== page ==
• Is the person authorized to know the information?
  • Does the person need to know the information?
  • Does an unauthorized person potentially have access to the information when being disclosed (eavesdropping on a conversation, glancing over a shoulder, reading a computer screen, etc)?

13. A staff member should not READ, ACCESS OR USE IN ANY MANNER the confidential information belonging to a third party if not authorized to view the information. This action could cause the Company to violate a non-disclosure contractual obligation or violate international criminal law such as the US Economic Espionage Act.

14. A staff member should not READ, ACCESS OR USE IN ANY MANNER confidential information of Company or a Company Customer if not authorized to view the information.

15. A staff member should assume that all use of Company confidential information is restricted to internal use only unless Company management expressly authorizes the disclosure or use outside of the Company.

16. A staff member should not photocopy or reproduce confidential records unless authorized by the information originator or the information’s manger. Reproduction of confidential information increases the risk of inadvertent disclosure.

17. The Company should appoint one or more managers with responsible for managing organizational record retention. Staff members should coordinate long-term storage and ultimate destruction of confidential information with the record retention manager.

18. Staff members who create confidential information should promptly mark or designate confidential information as “confidential” as quickly as possible once the information is created. For electronic or hard copy documents, the confidentiality notation should appear in a prominent and visible location on the document cover sheet or heading and, if possible, throughout the document. A confidential designation can appear as a distinguishable stamp (many use a red inked stamp), as part of the text of the document, or through a separate cover sheet.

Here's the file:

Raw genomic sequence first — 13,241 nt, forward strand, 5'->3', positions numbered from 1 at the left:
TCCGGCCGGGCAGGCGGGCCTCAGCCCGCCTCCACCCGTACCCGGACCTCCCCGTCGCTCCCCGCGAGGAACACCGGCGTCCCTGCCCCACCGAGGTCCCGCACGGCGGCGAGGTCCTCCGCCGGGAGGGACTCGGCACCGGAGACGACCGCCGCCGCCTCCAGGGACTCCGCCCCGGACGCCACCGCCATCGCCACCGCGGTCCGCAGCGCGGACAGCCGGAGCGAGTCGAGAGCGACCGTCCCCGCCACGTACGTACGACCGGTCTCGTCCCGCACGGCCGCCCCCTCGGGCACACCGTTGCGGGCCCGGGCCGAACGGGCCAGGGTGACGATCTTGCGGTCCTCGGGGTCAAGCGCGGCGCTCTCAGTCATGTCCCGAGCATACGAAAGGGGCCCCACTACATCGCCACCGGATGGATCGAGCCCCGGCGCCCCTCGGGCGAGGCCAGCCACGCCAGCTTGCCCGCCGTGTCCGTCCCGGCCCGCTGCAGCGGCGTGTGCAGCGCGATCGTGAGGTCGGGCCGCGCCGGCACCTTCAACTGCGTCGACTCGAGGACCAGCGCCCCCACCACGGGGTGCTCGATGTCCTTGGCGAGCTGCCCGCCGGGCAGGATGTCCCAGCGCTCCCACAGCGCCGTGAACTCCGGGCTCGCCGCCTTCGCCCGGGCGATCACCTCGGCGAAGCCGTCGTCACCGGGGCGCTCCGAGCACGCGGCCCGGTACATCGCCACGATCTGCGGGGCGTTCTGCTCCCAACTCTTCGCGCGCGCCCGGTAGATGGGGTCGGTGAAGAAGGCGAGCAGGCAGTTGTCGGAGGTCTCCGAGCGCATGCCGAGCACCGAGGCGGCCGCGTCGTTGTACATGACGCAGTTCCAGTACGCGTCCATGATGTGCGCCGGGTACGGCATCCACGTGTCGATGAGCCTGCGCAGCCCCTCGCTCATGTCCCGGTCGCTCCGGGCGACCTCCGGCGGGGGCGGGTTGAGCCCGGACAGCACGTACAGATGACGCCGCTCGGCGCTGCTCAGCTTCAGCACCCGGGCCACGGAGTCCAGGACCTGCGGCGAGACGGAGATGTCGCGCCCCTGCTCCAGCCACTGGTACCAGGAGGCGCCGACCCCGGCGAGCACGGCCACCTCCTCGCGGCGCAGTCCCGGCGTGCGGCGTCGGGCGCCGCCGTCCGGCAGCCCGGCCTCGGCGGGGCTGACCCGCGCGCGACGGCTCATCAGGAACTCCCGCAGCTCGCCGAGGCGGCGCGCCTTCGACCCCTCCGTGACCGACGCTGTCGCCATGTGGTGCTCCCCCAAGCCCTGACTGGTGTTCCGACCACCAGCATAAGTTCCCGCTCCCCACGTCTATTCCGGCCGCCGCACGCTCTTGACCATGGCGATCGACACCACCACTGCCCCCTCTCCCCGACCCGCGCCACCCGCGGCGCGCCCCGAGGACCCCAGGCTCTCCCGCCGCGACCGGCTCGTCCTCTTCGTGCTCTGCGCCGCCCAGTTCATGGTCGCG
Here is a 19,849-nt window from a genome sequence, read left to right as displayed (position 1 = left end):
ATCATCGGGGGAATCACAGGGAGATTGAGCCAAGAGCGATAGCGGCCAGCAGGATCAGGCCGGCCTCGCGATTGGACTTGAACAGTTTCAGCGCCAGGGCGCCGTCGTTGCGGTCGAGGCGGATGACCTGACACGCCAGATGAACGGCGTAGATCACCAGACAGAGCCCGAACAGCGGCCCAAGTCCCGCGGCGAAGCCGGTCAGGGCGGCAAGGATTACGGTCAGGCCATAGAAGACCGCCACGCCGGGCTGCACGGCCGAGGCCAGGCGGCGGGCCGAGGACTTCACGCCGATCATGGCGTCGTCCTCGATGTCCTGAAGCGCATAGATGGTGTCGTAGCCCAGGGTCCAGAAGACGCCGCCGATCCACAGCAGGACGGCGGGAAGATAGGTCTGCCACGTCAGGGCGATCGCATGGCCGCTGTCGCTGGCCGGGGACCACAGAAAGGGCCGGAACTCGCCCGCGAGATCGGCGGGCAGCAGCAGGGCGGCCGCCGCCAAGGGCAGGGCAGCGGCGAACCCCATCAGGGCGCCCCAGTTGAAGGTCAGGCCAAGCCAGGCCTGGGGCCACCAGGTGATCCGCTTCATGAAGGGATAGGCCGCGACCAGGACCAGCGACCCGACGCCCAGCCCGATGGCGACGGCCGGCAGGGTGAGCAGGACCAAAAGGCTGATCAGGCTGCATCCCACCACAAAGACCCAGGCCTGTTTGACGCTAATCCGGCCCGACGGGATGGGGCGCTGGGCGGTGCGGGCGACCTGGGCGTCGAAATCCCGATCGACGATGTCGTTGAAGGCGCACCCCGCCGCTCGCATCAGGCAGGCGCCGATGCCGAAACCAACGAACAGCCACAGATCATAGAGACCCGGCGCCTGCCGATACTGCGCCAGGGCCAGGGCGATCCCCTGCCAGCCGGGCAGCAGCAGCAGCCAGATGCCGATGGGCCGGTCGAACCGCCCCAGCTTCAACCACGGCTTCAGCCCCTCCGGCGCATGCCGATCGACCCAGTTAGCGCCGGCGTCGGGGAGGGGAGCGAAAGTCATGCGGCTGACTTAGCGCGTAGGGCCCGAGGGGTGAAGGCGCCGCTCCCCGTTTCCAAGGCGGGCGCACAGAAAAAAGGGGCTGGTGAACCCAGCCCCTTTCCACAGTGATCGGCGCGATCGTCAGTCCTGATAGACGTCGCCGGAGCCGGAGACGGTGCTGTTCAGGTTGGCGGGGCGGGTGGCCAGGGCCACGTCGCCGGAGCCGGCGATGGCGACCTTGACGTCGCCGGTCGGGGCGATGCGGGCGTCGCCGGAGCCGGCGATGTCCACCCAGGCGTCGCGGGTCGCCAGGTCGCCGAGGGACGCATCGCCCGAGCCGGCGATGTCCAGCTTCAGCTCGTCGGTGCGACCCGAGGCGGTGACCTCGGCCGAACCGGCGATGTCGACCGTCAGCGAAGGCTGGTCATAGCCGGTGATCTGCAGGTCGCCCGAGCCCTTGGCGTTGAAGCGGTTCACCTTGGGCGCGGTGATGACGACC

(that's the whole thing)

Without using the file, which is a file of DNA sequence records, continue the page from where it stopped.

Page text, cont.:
The Company should routinely execute NDAs prior to exchanging sensitive information with third parties such as vendors, collaborators, partners and customers. In addition, the Company should have any staff member who has access to confidential information to sign an agreement containing a non-disclosure obligation. Unless the receiving party agrees to keep information secret once disclosed, the Company may lack the power to prevent the receiving party from subsequently disclosing or misusing of the sensitive information.

The Company should have a series of NDA templates (created or approved by the Company’s attorney) that managers can use to establish confidential obligations. Managers should ensure that the NDA is modified for the specific facts of the transaction. Having one standard template is frequently difficult since transactions are often fact specific. To ensure the best practice, have the Company’s attorney review the facts and modifications.